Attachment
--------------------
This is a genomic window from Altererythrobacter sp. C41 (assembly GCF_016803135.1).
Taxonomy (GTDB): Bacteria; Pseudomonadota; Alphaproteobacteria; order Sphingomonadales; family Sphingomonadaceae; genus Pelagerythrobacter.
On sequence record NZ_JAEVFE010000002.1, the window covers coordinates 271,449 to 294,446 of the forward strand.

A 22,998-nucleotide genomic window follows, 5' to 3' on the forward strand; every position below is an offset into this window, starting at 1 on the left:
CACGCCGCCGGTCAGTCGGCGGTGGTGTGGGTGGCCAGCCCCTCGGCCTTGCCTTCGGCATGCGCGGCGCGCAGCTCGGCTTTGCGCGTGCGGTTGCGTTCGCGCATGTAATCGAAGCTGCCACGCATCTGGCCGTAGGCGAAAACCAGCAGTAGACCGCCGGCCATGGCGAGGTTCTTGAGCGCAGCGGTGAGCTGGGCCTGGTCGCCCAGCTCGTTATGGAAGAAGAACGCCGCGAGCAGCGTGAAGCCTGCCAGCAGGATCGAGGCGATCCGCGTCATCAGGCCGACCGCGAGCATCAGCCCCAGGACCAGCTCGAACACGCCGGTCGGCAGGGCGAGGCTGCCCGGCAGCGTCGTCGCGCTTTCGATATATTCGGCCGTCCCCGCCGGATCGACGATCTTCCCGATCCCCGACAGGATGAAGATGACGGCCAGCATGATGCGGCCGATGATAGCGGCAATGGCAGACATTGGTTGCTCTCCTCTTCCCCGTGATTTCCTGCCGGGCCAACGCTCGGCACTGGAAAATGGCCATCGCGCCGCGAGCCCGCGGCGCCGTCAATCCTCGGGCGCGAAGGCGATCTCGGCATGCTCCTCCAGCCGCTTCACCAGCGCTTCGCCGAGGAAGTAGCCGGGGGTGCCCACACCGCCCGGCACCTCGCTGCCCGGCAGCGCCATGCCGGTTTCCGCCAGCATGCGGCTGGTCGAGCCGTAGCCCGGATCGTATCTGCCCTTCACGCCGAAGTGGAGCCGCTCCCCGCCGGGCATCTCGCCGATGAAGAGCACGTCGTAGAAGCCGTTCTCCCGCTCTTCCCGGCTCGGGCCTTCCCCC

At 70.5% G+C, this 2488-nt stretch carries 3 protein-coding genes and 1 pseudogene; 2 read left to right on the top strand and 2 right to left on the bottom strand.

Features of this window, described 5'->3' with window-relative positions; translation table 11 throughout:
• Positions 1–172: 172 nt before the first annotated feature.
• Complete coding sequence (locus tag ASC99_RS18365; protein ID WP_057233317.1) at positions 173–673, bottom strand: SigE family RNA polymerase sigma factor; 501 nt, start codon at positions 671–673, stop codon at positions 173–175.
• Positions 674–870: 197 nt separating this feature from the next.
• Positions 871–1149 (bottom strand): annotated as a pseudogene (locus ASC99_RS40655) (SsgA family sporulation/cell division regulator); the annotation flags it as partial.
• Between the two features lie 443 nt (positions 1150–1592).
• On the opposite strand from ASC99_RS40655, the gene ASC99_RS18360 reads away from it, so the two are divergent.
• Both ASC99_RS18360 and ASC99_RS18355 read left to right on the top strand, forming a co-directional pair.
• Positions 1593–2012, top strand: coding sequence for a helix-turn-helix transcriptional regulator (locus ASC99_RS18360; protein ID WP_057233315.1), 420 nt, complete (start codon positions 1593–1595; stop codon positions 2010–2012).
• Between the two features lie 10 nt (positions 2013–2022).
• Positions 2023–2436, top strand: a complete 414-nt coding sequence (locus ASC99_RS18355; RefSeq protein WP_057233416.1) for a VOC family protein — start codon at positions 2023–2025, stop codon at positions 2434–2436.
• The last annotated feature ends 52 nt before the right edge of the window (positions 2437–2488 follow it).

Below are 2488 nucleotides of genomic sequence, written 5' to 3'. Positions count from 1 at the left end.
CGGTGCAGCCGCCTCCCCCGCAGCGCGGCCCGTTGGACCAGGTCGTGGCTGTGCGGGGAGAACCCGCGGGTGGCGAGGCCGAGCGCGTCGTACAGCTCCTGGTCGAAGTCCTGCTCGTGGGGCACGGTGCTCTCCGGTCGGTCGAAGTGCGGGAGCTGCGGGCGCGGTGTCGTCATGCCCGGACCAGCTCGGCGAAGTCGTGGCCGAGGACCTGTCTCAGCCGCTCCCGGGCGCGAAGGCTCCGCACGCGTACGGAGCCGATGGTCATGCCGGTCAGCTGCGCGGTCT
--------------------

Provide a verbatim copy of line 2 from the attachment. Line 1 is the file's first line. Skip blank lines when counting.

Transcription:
Taxonomy (GTDB): Bacteria; Pseudomonadota; Alphaproteobacteria; order Sphingomonadales; family Sphingomonadaceae; genus Pelagerythrobacter.